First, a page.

watcher, so you don't have to worry about technical mistakes or poorly developed games, 'cause Takehiko truly knows how to write a basketball game and illustrate it, also adding as many intensity as possible, to make a thrilling and memorable game. (There are a few matches involving such great writing). Reason why I mentioned this is, this is the basic feature a basketball series should contain, to attract readers/watchers.
The characters are Slam Dunk's strongest point. A meaningful quote (from a review) by Inoue Takehiko is: "I don't force my characters to do things their personality doesn't allow, even if it means to progress the story". I wholeheartdly agree with this saying, and this is possibly why Takehiko's characters have been a successs.
Now let's focus on the actual story and characters of Slam Dunk. The main character of the series, which invests more time in him is Sakuragi Hanamichi. In the beginning, Sakuragi is a punk and delinquent who socializes with others of his kind and make troubles. He gets into fighting a lot and a notable characteristic of his, he gets rejected by every female he's confessed to. Heartbroken, Hanamichi stumbles upon Haruko Akagi, a pretty girl, who makes Sakuragi fall in love with her real quick. Due to her being the sister of the basketball club's captain, Hanamichi ended up in the basketball team and that's when his journey as a baskettoman (Hanamichi's pronunciation of basketball player). Simply put, Hanamichi starts a complete beginner, starting from the scratch, such as dribbling the ball, doing lay ups and rebounding. (Also to note that Slam Dunk explains almost every important and basic rule of basketball, via DR.T, a short and amusing tertiary character who has enough knowledge in basketball). And this said, Inoue Takehiko brilliantly develops Hanamichi's gradual growing love for basketball.
The Shohoku team's members are all nicely developed. Starting from Akagi, a tough, gorilla looking young boy who is the captain of the Shohoku basketball tean. Akagi has an unbeatable spirit for the sport of the basketball. This very spirit drives along the team in high morale which is very helpful and basically the core of their accoplishments. His relationship with Sakuragi Hanamichi is also one of the best things in the show, they have a cat and mouse relationship in the beginning which develops into a long term friendship. Next, we have the megane kun, which is the essential characteristic to every sports series. A megane kun who is loyal to the team and boosts their morale in times of trouble. Kogure is the vice captain of the Shohoku team and the helping hand of Akagi. They both have known each other since childhood and have a trusting friendship between each other.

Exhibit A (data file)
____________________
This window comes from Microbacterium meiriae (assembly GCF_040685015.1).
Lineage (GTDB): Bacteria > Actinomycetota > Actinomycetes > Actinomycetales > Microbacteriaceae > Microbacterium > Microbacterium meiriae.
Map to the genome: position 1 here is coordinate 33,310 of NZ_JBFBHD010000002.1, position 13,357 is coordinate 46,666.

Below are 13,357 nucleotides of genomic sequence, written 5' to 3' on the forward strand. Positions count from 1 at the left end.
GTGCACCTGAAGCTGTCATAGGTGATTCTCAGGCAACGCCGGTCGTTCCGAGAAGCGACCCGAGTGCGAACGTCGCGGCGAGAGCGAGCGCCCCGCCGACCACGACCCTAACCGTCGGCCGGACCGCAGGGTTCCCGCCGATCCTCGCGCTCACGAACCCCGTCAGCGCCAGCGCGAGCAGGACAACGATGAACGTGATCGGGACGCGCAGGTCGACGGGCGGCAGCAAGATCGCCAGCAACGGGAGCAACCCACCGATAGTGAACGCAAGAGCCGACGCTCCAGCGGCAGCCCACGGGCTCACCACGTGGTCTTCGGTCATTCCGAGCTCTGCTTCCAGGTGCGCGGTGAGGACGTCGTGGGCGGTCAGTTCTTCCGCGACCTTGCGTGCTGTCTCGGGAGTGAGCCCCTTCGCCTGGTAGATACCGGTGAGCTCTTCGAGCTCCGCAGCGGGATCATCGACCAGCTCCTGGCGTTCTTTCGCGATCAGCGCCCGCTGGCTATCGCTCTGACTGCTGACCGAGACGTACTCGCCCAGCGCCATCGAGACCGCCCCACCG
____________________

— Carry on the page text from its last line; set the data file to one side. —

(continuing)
Rukawa Kaede is the everlasting rival of Sakuragi Hanamichi. Rukawa is always one step ahead of Hanamichi, which irritates him the most and motivates him to actively practice basketball and get better at it. At first, Rukawa gives an impression of a popular, quiet, good looking guy who excels at what he does. And he really does excel at basketball. Though slow (very slow), his relationship wih Hanamichi gives fruits. (Not going to spoil). Also necessary to say, Hanamichi also considers Rukawa a rival in love. Unfortunately for Hanamichi, Haruko is all over and drools over Rukawa, not that the latter cares anyway.
Lastly, the trouble makers of the Shohoku. Ryota Miyagi and Mitsui Hisashi. Both have been delinquents and have had constant conflicts with each other. Due to a fight, Ryota is sent to hospital, resulting in a long break in bball.Ryota's quite short, and this makes him a key player for Shohoku. He excels at dribbling the basketball and giving no look passes, cause he knows where his teammates are in the court. He also shoots two pointers at times and has an unmatched speed which comes to hand Shohoku plenty of times. On the other hand, Mitsui Hisashi took a different path from Ryota. He decided to stop playing basketball (reasons stated in his arc, which it's pretty spoiler heavy), but he eventually comes back at the team after an exhaustingly long mini arc (in the anime, mostly).